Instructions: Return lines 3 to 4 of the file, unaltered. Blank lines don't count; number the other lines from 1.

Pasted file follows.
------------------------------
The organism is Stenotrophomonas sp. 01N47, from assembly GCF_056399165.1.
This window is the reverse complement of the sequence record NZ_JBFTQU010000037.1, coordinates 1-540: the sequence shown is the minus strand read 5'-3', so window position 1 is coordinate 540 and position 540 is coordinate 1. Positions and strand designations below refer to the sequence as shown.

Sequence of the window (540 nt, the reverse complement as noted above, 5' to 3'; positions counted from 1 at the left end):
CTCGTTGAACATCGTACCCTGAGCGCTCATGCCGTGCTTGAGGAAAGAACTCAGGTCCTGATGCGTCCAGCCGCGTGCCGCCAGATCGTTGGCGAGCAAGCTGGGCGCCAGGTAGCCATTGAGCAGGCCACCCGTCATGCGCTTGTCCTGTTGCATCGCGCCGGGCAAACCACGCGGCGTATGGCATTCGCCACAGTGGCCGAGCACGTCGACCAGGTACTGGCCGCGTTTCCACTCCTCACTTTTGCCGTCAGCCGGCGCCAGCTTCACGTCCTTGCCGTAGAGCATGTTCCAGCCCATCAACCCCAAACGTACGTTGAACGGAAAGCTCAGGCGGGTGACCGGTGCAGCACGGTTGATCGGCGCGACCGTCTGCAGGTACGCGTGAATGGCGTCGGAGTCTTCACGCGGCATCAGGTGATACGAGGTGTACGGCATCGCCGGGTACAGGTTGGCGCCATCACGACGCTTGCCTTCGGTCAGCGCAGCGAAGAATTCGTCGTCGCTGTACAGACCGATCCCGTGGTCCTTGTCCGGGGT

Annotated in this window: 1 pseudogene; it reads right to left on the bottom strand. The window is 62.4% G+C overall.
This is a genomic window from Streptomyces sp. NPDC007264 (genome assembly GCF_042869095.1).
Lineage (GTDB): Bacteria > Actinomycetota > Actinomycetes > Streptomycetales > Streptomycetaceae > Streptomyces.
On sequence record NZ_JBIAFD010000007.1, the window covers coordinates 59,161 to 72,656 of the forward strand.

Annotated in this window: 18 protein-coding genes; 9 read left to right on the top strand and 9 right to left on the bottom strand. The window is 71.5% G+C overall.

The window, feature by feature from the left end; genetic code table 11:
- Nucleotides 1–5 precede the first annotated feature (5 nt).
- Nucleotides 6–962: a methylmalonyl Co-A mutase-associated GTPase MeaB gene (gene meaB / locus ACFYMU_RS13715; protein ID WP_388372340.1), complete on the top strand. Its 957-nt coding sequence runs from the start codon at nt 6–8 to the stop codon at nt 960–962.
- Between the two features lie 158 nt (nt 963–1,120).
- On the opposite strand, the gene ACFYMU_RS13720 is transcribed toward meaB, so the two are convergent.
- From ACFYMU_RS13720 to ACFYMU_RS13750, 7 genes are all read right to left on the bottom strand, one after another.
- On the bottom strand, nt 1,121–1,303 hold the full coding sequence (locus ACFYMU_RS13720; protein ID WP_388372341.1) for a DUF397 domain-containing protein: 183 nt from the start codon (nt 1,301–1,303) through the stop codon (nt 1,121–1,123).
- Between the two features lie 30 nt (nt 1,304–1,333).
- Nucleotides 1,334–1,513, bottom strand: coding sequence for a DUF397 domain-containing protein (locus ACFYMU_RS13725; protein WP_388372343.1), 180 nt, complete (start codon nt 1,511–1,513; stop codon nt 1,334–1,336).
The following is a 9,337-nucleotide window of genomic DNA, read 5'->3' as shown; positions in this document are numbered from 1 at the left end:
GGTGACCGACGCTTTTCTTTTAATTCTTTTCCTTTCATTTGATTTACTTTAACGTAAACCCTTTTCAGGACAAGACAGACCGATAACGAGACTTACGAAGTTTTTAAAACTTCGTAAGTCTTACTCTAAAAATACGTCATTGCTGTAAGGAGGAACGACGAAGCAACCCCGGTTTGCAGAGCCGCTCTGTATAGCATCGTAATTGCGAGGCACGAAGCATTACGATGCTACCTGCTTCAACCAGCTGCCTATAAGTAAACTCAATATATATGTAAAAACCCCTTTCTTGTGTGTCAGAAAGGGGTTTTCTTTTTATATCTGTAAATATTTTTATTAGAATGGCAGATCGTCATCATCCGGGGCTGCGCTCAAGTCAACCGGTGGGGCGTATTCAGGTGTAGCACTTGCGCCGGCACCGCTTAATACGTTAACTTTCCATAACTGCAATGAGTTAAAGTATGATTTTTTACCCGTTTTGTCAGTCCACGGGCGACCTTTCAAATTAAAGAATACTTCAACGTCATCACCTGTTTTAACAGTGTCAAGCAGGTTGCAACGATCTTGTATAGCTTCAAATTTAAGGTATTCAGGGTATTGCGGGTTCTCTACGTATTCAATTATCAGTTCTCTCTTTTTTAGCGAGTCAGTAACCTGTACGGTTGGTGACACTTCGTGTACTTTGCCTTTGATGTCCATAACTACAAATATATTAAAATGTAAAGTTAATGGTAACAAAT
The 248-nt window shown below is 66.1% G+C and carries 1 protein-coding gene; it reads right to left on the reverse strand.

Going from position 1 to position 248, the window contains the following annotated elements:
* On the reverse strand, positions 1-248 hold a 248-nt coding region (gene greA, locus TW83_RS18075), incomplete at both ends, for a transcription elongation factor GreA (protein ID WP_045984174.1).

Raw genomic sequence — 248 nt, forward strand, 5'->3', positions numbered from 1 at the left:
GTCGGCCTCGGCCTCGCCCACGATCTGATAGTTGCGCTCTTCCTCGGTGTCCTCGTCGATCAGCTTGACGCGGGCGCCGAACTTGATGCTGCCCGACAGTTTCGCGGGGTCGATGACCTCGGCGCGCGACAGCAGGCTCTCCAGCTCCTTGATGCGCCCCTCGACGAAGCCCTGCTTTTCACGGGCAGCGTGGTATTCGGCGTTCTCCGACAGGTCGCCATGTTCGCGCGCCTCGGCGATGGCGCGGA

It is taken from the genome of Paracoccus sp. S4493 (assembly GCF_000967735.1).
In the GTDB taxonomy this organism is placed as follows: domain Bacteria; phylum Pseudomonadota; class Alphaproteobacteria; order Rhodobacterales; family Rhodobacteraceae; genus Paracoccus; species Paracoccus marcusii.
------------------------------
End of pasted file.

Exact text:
Sequence of the window (540 nt, the reverse complement as noted above, 5' to 3'; positions counted from 1 at the left end):
CTCGTTGAACATCGTACCCTGAGCGCTCATGCCGTGCTTGAGGAAAGAACTCAGGTCCTGATGCGTCCAGCCGCGTGCCGCCAGATCGTTGGCGAGCAAGCTGGGCGCCAGGTAGCCATTGAGCAGGCCACCCGTCATGCGCTTGTCCTGTTGCATCGCGCCGGGCAAACCACGCGGCGTATGGCATTCGCCACAGTGGCCGAGCACGTCGACCAGGTACTGGCCGCGTTTCCACTCCTCACTTTTGCCGTCAGCCGGCGCCAGCTTCACGTCCTTGCCGTAGAGCATGTTCCAGCCCATCAACCCCAAACGTACGTTGAACGGAAAGCTCAGGCGGGTGACCGGTGCAGCACGGTTGATCGGCGCGACCGTCTGCAGGTACGCGTGAATGGCGTCGGAGTCTTCACGCGGCATCAGGTGATACGAGGTGTACGGCATCGCCGGGTACAGGTTGGCGCCATCACGACGCTTGCCTTCGGTCAGCGCAGCGAAGAATTCGTCGTCGCTGTACAGACCGATCCCGTGGTCCTTGTCCGGGGT